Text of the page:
Are Condoms Safe to Put in Your Mouth?
It’s the age-old question: Can I eat that? While it’s in your best interest to avoid actually ingesting a condom for obvious reasons, it’s likely one will eventually find its way in or around your mouth if you’re practicing safe sex.
Lest we forget, sexually transmitted infections (STIs) and diseases (STDs) can still spread via oral sex. The risk of transmitting chlamydia, HIV or herpes, among others, is still present even in the absence of penetration. This means condoms and dental dams are your only real line of defense whether you’re having sex with new, long-term or multiple partners.
'Condoms aren't super-savory—if you're hoping to avoid a sensory experience equivalent to fellating a new pair of galoshes, try flavored condoms.'
So, yes, of course, condoms during oral sex are a smart move for your sexual health, but are they safe in terms of your greater bodily health? After all, condoms are typically made of latex, polyurethane or other synthetic materials, which don’t exactly scream "suck this." And they aren't regulated by the U.S. Food and Drug Administration, which means labeling can be elusive or altogether nonexistent.
Rest assured, sucking on a condom won't lead to your demise. But some options prove safer than others. Daniel Sher, a clinical psychologist and sex therapy expert for Between Us Clinic, the online men's sexual dysfunction clinic, gave some insight on what to look out for.
What are condoms made of?
Just as with anything you put in your mouth, consider the ingredients. Outside of latex, the type of rubber found in the most popular and reliable condoms on the market, there are some additives that you need to know about.
This clear plastic is super-thin and can actually transmit heat and heighten sensitivity during sex. Good. But they're less elastic, so there's a greater risk of breakage. Not so good. However, if you have a latex allergy, polyurethane condoms are a safe alternative.
Some condoms are coated in spermicidal lubricant, most commonly nonoxynol-9, which tastes particularly awful and can numb the inside of your mouth. Avoid, if possible.
This topical anesthetic, found in some condoms to delay climax for the wearer, is a common ingredient in drugstore remedies for sore throats and canker sores. Sher points out that because it's a numbing agent, it can actually reduce sexual pleasure.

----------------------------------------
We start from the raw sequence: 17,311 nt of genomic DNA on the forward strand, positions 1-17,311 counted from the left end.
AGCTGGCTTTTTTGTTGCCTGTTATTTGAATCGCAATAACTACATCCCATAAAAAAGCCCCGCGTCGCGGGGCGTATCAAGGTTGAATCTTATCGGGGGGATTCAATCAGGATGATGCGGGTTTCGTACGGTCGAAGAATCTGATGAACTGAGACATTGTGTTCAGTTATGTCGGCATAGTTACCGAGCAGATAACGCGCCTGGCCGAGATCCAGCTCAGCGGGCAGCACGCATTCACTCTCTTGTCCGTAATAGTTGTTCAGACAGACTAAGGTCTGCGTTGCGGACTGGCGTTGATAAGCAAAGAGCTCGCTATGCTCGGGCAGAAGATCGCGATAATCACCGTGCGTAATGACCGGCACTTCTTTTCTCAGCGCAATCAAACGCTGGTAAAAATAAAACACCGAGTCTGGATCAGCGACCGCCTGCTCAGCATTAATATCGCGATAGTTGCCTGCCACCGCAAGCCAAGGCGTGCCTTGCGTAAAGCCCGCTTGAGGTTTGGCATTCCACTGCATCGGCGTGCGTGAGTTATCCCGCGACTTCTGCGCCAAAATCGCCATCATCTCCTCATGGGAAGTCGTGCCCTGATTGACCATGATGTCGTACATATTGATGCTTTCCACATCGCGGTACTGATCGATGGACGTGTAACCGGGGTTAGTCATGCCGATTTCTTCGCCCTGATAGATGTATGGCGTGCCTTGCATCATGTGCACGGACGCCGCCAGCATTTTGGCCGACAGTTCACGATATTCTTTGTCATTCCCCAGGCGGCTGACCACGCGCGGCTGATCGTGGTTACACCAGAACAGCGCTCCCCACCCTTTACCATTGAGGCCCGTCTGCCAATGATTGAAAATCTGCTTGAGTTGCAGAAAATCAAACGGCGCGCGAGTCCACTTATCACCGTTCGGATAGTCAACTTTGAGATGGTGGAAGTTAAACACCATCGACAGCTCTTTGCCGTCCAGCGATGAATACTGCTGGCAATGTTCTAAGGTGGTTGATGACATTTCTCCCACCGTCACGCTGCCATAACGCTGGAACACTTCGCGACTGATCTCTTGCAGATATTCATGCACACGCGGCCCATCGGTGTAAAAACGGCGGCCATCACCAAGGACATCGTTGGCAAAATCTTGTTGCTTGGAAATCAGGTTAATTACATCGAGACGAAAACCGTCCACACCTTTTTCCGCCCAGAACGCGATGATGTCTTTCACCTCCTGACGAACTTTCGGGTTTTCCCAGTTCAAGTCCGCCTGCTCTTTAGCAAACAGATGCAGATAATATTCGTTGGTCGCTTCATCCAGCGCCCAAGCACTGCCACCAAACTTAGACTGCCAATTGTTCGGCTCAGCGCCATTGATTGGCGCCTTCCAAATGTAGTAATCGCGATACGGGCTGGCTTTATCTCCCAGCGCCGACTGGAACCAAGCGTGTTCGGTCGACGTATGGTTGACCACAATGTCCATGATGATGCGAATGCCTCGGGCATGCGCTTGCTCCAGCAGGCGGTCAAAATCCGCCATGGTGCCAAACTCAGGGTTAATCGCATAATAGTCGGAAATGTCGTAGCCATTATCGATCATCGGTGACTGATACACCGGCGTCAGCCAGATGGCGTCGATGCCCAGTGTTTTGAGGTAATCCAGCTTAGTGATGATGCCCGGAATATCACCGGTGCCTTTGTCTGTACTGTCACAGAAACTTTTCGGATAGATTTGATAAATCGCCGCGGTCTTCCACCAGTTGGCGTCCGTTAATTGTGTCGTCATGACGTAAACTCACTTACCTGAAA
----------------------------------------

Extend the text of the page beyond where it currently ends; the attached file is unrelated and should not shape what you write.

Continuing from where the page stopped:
Lambskin condoms aren't as popular as they were in 15th-century China or throughout the Roman Empire, but they do still exist. They're a non-latex option made from lambs' intestinal membranes, not actual lamb's skin. Big downside: While they can prevent pregnancy, they don’t protect against STIs or HIV.
Casein is a dairy protein often added to soften the latex, making condoms comfortable and stretchy. It's found in most condoms on the market.
If you'd prefer to avoid animal products, opt for vegan condoms. They're environmentally ethical and just as safe, using ingredients like sustainably harvested, natural latex and thistle extract, while avoiding parabens, dyes and nitrosamines, which have been linked to cancer.
"These condoms have been put through rigorous—if you'll excuse my word selection—trials, passed government standards and been deemed as effective as regular condoms," Sher said.
Give it some flavor
Admittedly, condoms aren't super-savory. So, if you're hoping to avoid a sensory experience equivalent to fellating a new pair of galoshes, try flavored condoms. Depending on your palate, experiment with flavors ranging from the standard vanilla or tropical fruit to the slightly more inventive flavors—garlic, anyone?
"They can introduce a sense of fun and novelty," Sher said. "And, of course, they encourage people to explore with taste and oral stimulation, which can open up a whole other world of non-penetrative sexual pleasure."
Have fun with it, because let's be real, the giving or receiving end of oral can lose some appeal when a condom is involved. But, as the past year has made abundantly clear, little sacrifices are sometimes necessary for the greater good. If you want to don a condom during oral, it's safe in more ways than one.